Use this URL to cite or link to this record in EThOS: http://ethos.bl.uk/OrderDetails.do?uin=uk.bl.ethos.572559
Title: Assembly and composition of the cellular actin cortex
Author: Bovellan, M. K.
Awarding Body: University College London (University of London)
Current Institution: University College London (University of London)
Date of Award: 2012
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Abstract:
The actin cortex is a thin layer of F-actin, actin regulating proteins, and myosin under the cell membrane. It has a fundamental role in cell morphogenesis, motility, mitosis, cytokinesis, and cell shape maintenance. Yet, how the cell cortex forms as well as the protein composition of the cortex remain unknown. In this study using M2 melanoma cell blebs and metaphase HeLa cells I describe proteins needed for cortex reassembly and reveal the protein composition of the actin cortex. Blebs represent a natural situation in which the membrane is transiently devoid of an actin cortex. Thus the formation of a new actin cortex in the bleb can be studied. Blebs also provide a cell fraction enriched in F-actin cortex, making them an ideal model to study cortex proteomics. After having shown that no nucleation independent mechanism participate in cortex reassembly in membrane blebs, I discovered by localisation and silencing studies, that formin Diaph1 and the Arp2/3 complex are needed for the cortex nucleation, as both localised to the cortex and depletion of either led to cortical defects. Simultaneous depletion of Diaph1 and the Arp2/3 complex led to disappearance of the cellular cortex, suggesting that together they provide the majority of the F-actin in the cortex. Cortex composition studies of blebs isolated from blebbing cells revealed the presence of many actin binding proteins at the cortex. Localisation and depletion studies revealed that capping, and effective actin turnover are essential for cortical stability and that flightless-I may regulate cortex nucleation together with Rho GTPases. These findings have important implications for our understanding of cortical properties, which are not only important for cell morphogenesis and shape maintenance, but facilitate tumour growth and dissemination.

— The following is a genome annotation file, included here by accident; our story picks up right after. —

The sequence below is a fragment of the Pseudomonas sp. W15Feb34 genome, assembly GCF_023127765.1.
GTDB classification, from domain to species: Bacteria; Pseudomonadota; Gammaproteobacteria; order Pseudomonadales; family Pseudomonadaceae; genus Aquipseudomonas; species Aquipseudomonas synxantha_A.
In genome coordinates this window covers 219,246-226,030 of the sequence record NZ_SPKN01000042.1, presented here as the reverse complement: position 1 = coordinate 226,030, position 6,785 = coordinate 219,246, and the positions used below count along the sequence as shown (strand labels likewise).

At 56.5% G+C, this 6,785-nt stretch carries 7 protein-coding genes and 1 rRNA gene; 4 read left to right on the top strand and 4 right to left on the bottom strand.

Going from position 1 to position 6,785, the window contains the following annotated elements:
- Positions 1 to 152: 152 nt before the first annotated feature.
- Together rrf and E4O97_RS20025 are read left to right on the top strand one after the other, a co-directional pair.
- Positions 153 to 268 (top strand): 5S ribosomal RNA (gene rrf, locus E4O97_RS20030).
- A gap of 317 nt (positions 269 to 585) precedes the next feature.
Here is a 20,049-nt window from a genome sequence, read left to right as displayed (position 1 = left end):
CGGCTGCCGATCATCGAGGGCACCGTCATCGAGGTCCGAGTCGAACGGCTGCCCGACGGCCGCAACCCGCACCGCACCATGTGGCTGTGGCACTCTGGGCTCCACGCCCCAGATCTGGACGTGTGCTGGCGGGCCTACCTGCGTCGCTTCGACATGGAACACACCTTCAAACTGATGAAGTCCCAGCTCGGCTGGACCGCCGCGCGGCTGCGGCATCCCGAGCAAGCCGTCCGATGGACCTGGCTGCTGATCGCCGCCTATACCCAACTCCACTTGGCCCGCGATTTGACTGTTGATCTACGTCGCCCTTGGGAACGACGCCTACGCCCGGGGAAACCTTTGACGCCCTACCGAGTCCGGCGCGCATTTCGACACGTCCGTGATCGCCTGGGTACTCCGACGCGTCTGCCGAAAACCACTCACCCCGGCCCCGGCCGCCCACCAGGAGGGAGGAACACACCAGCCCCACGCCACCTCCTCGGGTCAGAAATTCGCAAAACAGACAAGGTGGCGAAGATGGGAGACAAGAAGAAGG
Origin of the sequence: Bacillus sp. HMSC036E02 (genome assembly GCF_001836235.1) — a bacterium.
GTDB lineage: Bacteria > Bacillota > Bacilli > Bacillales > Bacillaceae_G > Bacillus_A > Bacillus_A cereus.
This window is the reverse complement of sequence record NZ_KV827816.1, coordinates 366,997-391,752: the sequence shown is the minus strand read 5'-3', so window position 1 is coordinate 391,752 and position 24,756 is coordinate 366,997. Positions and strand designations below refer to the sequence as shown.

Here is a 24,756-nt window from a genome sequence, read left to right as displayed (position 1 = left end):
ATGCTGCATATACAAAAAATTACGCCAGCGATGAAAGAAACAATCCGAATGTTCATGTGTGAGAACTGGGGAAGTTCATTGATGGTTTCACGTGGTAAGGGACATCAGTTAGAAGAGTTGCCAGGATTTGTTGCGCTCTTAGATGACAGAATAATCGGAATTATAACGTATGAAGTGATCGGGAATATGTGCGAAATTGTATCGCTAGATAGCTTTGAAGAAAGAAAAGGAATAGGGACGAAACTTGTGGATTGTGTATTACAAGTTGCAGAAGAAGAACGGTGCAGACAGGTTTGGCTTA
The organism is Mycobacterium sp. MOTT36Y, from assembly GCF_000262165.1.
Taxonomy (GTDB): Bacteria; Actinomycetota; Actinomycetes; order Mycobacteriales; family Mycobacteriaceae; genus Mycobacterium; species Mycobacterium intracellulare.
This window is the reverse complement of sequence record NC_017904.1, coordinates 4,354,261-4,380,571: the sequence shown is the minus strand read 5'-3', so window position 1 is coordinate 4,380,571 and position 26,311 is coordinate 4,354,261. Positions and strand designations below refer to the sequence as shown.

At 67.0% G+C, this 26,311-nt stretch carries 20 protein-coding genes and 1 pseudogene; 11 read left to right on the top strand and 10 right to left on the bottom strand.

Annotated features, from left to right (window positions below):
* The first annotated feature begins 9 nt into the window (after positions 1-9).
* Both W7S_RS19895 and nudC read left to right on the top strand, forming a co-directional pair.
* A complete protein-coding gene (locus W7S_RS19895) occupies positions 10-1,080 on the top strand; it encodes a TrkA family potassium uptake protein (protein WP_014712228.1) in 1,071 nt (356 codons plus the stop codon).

Supervisor: Not available Sponsor: Not available
Qualification Name: Thesis (Ph.D.) Qualification Level: Doctoral
EThOS ID: uk.bl.ethos.572559  DOI: Not available
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